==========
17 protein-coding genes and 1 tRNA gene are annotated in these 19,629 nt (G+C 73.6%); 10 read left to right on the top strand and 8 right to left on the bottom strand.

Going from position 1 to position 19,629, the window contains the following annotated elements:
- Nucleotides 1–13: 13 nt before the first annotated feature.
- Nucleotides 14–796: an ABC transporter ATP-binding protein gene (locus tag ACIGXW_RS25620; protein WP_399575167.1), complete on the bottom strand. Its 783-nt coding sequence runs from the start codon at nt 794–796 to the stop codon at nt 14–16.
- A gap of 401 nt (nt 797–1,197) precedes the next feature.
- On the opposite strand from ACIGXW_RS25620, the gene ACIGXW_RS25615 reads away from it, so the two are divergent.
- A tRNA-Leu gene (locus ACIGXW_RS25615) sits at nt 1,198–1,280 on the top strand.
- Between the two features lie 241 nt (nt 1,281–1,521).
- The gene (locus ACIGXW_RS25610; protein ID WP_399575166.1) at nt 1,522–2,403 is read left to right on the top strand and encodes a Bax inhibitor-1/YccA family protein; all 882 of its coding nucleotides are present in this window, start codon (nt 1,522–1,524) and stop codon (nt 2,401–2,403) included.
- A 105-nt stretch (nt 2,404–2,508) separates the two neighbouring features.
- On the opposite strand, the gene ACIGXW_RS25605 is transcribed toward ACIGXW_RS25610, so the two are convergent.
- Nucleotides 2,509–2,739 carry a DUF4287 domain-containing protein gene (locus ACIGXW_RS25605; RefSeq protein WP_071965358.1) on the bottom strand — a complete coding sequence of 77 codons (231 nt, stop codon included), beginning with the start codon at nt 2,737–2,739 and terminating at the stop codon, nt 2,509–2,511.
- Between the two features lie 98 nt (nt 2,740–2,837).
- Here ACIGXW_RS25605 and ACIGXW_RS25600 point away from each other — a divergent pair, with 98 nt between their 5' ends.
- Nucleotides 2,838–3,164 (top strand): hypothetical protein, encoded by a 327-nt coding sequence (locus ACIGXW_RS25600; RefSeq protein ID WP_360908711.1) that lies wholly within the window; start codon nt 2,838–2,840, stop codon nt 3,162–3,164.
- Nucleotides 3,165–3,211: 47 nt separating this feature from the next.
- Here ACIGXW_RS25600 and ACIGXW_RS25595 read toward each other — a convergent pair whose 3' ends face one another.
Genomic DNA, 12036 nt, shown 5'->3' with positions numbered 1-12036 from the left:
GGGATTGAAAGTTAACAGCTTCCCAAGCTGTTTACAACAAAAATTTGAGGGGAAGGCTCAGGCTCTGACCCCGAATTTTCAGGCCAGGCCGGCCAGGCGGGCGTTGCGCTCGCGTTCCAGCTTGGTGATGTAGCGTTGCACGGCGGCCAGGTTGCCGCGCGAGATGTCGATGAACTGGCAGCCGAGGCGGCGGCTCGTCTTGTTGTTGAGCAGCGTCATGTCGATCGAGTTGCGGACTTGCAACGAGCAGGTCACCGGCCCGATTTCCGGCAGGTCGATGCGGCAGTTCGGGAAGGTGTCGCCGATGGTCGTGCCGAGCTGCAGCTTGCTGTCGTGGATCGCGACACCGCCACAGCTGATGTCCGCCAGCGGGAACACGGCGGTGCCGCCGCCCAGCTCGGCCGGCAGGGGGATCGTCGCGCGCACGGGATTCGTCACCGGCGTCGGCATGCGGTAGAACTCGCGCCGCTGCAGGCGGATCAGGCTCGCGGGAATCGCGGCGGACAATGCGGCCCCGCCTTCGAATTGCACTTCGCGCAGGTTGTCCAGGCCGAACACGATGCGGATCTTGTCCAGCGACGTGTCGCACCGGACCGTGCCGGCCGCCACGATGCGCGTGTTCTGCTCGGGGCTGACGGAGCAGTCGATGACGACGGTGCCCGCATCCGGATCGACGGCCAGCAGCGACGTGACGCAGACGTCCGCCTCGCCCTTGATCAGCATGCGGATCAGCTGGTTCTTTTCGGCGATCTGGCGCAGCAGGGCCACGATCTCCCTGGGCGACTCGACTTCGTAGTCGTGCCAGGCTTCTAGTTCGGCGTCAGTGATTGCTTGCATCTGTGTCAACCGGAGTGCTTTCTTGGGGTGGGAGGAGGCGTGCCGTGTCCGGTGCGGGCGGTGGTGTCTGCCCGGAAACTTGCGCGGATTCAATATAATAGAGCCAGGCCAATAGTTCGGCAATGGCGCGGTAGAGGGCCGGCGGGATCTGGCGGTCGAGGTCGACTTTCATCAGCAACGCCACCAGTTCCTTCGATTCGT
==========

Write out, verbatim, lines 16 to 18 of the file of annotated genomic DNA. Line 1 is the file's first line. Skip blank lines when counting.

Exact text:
- Nucleotides 3,165–3,211: 47 nt separating this feature from the next.
- Here ACIGXW_RS25600 and ACIGXW_RS25595 read toward each other — a convergent pair whose 3' ends face one another.
Genomic DNA, 12036 nt, shown 5'->3' with positions numbered 1-12036 from the left: